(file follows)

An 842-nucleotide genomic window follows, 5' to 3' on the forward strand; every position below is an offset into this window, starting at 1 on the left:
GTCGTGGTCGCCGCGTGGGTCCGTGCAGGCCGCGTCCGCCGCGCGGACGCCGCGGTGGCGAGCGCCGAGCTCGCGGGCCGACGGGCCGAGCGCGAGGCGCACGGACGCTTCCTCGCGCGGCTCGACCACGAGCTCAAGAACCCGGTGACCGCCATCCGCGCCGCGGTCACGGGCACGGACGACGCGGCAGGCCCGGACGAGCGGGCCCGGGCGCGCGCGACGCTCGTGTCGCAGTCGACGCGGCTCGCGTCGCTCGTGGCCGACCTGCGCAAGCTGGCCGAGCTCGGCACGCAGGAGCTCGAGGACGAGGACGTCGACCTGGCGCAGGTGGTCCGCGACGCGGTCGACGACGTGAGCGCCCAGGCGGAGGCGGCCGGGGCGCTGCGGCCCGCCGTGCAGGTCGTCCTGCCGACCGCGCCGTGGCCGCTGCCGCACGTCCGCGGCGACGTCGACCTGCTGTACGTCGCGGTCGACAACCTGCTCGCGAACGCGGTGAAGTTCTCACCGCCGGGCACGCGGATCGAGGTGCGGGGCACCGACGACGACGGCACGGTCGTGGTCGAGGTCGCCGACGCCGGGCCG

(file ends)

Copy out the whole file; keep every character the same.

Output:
An 842-nucleotide genomic window follows, 5' to 3' on the forward strand; every position below is an offset into this window, starting at 1 on the left:
GTCGTGGTCGCCGCGTGGGTCCGTGCAGGCCGCGTCCGCCGCGCGGACGCCGCGGTGGCGAGCGCCGAGCTCGCGGGCCGACGGGCCGAGCGCGAGGCGCACGGACGCTTCCTCGCGCGGCTCGACCACGAGCTCAAGAACCCGGTGACCGCCATCCGCGCCGCGGTCACGGGCACGGACGACGCGGCAGGCCCGGACGAGCGGGCCCGGGCGCGCGCGACGCTCGTGTCGCAGTCGACGCGGCTCGCGTCGCTCGTGGCCGACCTGCGCAAGCTGGCCGAGCTCGGCACGCAGGAGCTCGAGGACGAGGACGTCGACCTGGCGCAGGTGGTCCGCGACGCGGTCGACGACGTGAGCGCCCAGGCGGAGGCGGCCGGGGCGCTGCGGCCCGCCGTGCAGGTCGTCCTGCCGACCGCGCCGTGGCCGCTGCCGCACGTCCGCGGCGACGTCGACCTGCTGTACGTCGCGGTCGACAACCTGCTCGCGAACGCGGTGAAGTTCTCACCGCCGGGCACGCGGATCGAGGTGCGGGGCACCGACGACGACGGCACGGTCGTGGTCGAGGTCGCCGACGCCGGGCCG